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[itex] h(x) = \sum_{n=1}^{\infty} \frac{1}{x^2+n^2}. [/itex]

It is requested that I show that [itex]h(x)[/itex] is continuous on R. I did the following: use the Weirerstrass M-test to show uniform convergence, and then, using the continuity of the functions that are being summed, conclude that [itex] h(x) [/itex] is continuous. The solutions manual agrees with me. So far so good.

Next I am asked whether [itex] h(x) [/itex] is differentiable, and,

*if*[itex] h(x) [/itex] is differentiable, to investigate if the derivative [itex] h'(x) [/itex] is continuous. I note that that

[itex] \frac{d}{dx} \frac{1}{x^2+n^2} = \frac{-2x}{(x^2+n^2)^2}.[/itex]

At this point I don't see how I am going to get uniform convergence out of a summation over this thing, so I take out the solutions manual again. The manual uses the Weirerstrass M-test to show uniform convergence on [itex] [-M,M] [/itex] for arbitrary [itex]M[/itex], and concludes that there must be uniform convergence on R (because M is aribitrary). To be explicit: on any interval [itex] [-M,M] [/itex],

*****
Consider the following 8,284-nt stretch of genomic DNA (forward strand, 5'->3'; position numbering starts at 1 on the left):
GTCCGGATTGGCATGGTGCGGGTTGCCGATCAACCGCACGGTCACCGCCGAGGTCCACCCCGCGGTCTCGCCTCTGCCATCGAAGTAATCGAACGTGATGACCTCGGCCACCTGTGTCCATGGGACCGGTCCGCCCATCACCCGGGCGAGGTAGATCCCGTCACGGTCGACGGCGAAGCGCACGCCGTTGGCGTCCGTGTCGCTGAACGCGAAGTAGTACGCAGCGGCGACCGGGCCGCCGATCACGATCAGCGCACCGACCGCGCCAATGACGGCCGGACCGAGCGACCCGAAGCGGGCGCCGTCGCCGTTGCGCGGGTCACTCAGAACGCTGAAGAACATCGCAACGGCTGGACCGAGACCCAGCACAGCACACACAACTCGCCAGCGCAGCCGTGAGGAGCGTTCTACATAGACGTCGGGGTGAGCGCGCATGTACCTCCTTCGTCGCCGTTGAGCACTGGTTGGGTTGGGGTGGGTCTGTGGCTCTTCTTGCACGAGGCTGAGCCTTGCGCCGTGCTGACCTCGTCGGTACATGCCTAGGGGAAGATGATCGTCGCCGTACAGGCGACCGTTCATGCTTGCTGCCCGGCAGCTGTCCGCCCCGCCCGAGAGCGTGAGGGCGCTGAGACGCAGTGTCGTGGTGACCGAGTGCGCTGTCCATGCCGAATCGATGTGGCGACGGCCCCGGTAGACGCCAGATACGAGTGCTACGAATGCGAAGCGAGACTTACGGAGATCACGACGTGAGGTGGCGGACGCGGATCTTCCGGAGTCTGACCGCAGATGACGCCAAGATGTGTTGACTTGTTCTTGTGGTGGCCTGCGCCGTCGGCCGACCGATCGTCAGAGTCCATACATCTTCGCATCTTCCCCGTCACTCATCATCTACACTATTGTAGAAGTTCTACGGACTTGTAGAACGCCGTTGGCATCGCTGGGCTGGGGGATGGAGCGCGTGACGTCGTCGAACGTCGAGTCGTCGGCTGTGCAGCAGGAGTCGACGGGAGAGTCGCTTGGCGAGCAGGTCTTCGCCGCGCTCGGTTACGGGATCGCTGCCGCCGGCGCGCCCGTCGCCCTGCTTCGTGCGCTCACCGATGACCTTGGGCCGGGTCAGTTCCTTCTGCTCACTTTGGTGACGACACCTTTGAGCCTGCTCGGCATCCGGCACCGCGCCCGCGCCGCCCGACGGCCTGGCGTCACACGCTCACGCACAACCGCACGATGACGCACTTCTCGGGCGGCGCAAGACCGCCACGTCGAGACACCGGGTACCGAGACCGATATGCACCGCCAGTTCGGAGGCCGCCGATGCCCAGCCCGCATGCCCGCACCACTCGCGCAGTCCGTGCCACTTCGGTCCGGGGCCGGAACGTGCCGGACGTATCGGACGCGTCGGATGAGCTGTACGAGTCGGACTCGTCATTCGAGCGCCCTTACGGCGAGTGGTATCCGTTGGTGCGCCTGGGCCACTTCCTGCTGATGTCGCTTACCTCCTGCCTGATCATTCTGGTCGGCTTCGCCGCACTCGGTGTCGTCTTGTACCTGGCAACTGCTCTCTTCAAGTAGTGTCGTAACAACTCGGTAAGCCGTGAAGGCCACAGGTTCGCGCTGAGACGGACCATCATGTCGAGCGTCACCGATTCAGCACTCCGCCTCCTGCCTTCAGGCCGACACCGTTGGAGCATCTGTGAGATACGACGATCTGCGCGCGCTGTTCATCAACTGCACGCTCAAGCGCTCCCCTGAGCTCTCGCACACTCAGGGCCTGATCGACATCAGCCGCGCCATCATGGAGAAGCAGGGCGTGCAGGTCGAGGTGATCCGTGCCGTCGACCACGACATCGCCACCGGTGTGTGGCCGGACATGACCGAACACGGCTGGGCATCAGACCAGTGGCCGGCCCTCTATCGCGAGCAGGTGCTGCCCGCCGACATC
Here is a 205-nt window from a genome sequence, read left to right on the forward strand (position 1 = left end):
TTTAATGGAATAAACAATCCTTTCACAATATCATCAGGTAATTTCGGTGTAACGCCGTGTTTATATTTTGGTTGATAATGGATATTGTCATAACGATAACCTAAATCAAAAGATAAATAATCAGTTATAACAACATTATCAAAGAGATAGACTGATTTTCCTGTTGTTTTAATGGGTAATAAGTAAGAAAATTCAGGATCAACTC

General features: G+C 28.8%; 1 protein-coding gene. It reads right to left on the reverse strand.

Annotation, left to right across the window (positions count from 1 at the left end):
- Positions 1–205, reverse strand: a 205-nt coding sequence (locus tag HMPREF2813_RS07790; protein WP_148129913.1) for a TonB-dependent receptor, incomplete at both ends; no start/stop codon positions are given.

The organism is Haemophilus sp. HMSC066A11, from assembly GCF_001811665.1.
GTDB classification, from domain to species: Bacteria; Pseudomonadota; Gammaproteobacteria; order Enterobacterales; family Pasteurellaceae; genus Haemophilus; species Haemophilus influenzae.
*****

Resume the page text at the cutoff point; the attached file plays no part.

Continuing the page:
[itex] |\frac{2x}{x^2+n^2} | \leq \frac{2M}{n^2} [/itex].

(the square over the denominator can be removed since the denominator is greater than one).

And, since

[itex] \sum_{n=1}^{infty} \frac{2M}{n^2} [/itex]

converges on [-M,M], uniform convergence of the derivatives follows via the weirerstrass M-test. Since [itex]M[/itex] is arbitrary, we then have uniform convergence (and thus continuity) on R.

I don't see how this is so, since R is not a closed interval..